but what is so special about 'a' that makes it a subspace when 'alpha' a scalar entry from C doesnt?

Just to clear up confusion, I used "a" instead of your "alpha", because I didn't want to go into tex mode. But a = alpha, I just used a different variable name. So in my replies, a is also an element of C, i.e. a is a complex number, a scalar. And the whole point of my replies was that that special "a" or "alpha" does NOT make your set a subspace. That is, if your set is closed under multiplication by a particular scalar, then this is needed, but not sufficient for a set to be a subspace, because it needs to be closed under multiplication by all scalars. But if you do find one scalar, under multiplication by which your set is not closed, then that is sufficient in showing your set is not a subspace.

Nothing, and the name of the scalar has no bearing on things. For scalar multiplication to be closed, aA has to be in the set for every scalar in whatever field is relevant to the problem.

I am looking at my notes and found a counter example...!

In R^3 where the vector x = (1,2,-4)

apparently its closed under addition if we add it to another vector y etc...but 2x=(2,4,-8)...according to this post...this would imply x is NOT a subspace (because 1,2 and -4 is not in the new set)...but notes say it is a real vector space...!?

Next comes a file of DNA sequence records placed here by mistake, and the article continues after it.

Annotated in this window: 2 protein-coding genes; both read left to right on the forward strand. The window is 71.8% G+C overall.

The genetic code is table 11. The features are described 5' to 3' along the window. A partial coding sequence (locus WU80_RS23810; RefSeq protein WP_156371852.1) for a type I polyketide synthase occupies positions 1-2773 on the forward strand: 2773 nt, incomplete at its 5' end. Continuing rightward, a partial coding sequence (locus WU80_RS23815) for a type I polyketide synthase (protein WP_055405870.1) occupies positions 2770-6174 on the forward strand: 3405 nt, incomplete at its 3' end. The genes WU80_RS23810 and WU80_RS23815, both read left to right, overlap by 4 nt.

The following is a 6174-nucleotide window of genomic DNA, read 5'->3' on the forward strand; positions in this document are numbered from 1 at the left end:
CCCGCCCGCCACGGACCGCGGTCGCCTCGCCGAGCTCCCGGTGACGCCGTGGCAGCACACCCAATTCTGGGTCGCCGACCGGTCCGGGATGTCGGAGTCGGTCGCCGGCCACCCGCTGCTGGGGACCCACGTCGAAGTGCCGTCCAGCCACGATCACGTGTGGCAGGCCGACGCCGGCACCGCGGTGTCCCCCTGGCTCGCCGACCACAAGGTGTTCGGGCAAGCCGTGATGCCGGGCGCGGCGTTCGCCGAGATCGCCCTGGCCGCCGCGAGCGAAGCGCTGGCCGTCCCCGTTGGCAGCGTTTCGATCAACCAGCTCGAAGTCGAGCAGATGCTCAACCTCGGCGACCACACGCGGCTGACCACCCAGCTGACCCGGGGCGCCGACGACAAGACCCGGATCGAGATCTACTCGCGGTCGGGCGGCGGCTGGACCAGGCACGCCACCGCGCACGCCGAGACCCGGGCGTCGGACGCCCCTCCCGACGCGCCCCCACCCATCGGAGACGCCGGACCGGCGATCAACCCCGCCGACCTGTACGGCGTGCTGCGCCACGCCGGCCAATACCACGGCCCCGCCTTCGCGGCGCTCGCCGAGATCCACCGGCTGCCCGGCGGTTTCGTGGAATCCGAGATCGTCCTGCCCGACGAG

What do you mean? 2x is still in R^3, so everything is as it should be.

What do you mean? 2x is still in R^3, so everything is as it should be.

according to post #3, 2A is NOT a subspace...im just following what I interpret from this thread...because the entries are not 1,2,-4 anymore...

Ugh, I'm sorry to say this, but you really do need to go back to your notes, read the definitions and let them sink in. We were talking about [STRIKE]W[/STRIKE]A being a subspace, not 2A. A is just an element in W (and A), whereas as we have shown, 2A is not.

edit: Correction, we were talking about A being a subspace, and we have clumsily denoted entries in A as A's, as well. And then we have shown that 2A, where A is an element of A (ugh), is not in A (where as it the set A, not the element A).

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aha...I believe I understand you now. The only way for 2A to be an element of W is if we actually redefine W such that (purely for demonstration purposes)

$$W=\left \{ \begin{bmatrix} b_{11} &b_{12} \\ 0& 0 \\ 0& 0 \end{bmatrix} :b_{ij} \in{R}\right \}$$...

What would A now be?